Treat your special needs the right way
Raising a special needs child comes with difficulties but it can also be one of the greatest rewards you will ever have. Special needs are often referred to as different needs which is a much nicer way of phrasing things. These are children, just like any others, but what they require to make them function optimally are different to most others. This is not an active choice on their part, it is simply the way that they were made and as parents it is up to us to respond to those needs to help them reach their fullest potential and be al that they can be. Autism is one of the hardest to understand of these different needs, and we probably aren’t going to scratch the surface here, but we will try. So without further ado here are a few ideas and thoughts to help you if you are raising an autistic child.
Autistic children often struggle with textual issues. There are certain things that repulse them and others which attract them. They won’t just play with anything and they will probably prefer to play alone. Or if they are playing with another child it will be adjacent to the child but not actually interacting with them. It is possible to buy play things that have been designed specifically for children with special needs – although they tend not to be sold in your normal stores. A quick online search for something like ‘autism sensory toys Australia’ should steer you in the right direction. The internet is always a great place to start, order online and hopefully open up a new world of play for your little one.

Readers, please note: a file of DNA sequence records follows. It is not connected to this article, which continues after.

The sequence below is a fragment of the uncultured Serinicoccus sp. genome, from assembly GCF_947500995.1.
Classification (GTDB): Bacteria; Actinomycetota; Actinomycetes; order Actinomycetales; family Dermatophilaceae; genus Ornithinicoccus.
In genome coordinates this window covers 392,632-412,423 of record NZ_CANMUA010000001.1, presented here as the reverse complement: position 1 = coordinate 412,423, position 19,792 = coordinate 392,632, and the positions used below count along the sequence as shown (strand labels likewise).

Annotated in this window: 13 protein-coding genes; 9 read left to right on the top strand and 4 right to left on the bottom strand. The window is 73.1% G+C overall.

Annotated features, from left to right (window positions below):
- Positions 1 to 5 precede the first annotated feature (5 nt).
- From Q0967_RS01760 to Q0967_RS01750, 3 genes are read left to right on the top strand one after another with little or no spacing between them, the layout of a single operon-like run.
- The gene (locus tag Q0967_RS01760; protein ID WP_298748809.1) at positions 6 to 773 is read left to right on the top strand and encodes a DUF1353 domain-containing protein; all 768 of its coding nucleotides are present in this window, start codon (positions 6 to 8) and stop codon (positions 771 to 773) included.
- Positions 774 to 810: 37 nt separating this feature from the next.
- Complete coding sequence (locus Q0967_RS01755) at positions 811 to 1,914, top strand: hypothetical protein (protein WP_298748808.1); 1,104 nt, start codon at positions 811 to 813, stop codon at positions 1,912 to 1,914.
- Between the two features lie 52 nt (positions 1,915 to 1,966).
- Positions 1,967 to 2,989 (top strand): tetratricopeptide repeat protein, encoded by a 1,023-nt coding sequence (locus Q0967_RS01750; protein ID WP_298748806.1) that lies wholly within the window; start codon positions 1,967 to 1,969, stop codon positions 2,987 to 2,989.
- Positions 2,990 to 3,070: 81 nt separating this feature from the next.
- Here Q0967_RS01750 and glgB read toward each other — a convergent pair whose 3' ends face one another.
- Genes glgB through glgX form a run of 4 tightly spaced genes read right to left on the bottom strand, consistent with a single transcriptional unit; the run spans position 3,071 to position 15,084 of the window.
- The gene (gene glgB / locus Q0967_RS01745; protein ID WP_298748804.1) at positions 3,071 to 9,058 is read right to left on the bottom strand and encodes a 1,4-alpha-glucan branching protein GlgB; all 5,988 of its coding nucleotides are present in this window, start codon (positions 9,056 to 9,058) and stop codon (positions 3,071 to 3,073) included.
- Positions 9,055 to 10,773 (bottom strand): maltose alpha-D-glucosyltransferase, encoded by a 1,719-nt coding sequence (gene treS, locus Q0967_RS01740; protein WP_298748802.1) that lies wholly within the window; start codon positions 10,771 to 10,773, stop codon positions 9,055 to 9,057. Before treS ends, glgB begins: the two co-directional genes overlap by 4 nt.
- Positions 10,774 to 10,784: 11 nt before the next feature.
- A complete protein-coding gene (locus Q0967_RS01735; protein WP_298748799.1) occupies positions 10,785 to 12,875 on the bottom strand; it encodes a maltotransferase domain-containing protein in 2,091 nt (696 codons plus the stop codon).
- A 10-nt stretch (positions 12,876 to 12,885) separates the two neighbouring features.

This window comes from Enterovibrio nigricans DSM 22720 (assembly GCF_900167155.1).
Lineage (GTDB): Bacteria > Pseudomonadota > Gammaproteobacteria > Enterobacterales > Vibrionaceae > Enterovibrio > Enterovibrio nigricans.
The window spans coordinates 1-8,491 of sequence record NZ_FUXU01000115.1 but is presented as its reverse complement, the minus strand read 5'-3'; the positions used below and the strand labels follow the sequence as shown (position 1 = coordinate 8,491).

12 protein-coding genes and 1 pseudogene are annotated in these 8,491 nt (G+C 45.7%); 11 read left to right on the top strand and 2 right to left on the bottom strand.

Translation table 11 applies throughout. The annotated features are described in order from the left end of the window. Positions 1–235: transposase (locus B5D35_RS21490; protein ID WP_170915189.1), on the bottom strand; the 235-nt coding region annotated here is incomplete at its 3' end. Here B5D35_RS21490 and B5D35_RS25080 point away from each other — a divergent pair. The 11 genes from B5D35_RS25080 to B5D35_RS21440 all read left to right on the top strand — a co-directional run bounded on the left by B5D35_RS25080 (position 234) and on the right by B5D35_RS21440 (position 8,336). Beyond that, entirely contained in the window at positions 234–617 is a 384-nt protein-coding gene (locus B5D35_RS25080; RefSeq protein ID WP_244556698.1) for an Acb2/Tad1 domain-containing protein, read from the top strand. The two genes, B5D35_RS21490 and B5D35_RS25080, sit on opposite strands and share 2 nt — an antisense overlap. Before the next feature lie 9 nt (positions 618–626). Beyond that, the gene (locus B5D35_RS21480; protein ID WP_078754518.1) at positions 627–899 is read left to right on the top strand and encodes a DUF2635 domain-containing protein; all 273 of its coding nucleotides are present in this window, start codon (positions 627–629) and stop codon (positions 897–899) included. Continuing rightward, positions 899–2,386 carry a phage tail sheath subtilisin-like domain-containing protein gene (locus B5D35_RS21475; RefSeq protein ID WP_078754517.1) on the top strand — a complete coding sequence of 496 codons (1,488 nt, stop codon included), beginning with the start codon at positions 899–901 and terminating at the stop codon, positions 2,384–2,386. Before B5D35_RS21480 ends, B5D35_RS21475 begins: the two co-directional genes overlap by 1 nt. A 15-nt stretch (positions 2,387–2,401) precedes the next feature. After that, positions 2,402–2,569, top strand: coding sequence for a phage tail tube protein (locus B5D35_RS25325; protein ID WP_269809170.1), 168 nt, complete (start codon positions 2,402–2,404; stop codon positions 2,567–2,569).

If you suspect that your child might be on the autistic spectrum it is advised that you seek out treatment quickly. They will not grow out of it by themselves and studies have shown that early interventions lead to the best chances of treatment success.
Autistic children thrive on structure and consistency so go out of your way to create this for them. It takes away a degree of spontaneity from your life but the benefits for the child will be marked. Work out a schedule or plan that allows for regular mealtimes, bedtimes, therapy or school times etc. and do your best to stick to it. If there are going to be changes or interruptions, then warm them in advance.
This is advice that should be implemented by all parents, but it is hard not to do this – don’t compare your child to others. All children are unique, and they all come with their own positives and trouble spots. Your autistic child will be fill with quirks and eccentricities that set them apart as a completely unique individual – celebrate these things, don’t bemoan them. If your child feels unconditionally loved and accepted for who they are they will do much better than if they are able to sense your disappointment, or your wishes that they were more like somebody else’s child.